Living Laboratories: Remapping the Legacy of Experiments in American Empire
- Author(s): Khanmalek, Tala
- Advisor(s): Feldman, Keith P
- et al.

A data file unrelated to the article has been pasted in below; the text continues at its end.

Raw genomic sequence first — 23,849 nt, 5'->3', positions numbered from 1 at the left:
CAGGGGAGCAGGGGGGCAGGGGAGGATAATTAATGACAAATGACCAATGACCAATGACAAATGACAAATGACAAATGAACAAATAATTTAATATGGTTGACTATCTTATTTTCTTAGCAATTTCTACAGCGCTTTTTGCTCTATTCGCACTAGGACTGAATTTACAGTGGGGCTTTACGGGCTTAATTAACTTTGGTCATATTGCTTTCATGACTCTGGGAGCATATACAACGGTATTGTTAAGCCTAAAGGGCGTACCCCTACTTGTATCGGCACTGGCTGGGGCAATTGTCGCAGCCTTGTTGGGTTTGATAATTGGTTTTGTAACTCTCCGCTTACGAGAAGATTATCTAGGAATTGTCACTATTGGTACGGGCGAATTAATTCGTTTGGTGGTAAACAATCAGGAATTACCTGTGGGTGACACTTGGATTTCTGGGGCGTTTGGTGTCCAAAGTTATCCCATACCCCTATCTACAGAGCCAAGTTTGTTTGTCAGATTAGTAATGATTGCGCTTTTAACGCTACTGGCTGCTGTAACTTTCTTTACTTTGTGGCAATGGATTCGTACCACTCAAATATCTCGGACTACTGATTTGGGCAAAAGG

Living Laboratories traces the gendered racialization of U.S. empire’s colonial expansion from the mid-eighteenth to the mid-nineteenth century, as well as women of color feminist texts of the late-twentieth century that reframe these legacies for our present. Each chapter focuses on what I call a “living laboratory,” a transnational site of state-sanctioned medical experimentation on populations regarded as bearers of disease. By examining the laws that precede invasive public health measures, I show how these living laboratories within and beyond the United States' national territorial borders circulate interconnected regimes of control. Central to my genealogical remapping of experiments in American empire are the narrated experiences of those not fully recognizable in the annals of history. By reading multi-genre literary works in relation to the juridical and scientific archive, Living Laboratories recovers agential subjects through an alternative grid of intelligibility. In doing so, I emphasize the distinctly embodied subjectivities that emerge from wounded flesh, pursuing a critique of what it means to be human from the literally and figuratively dismembered perspectives of writers Gayl Jones, Gloria Anzaldúa, and Aurora Levíns Morales.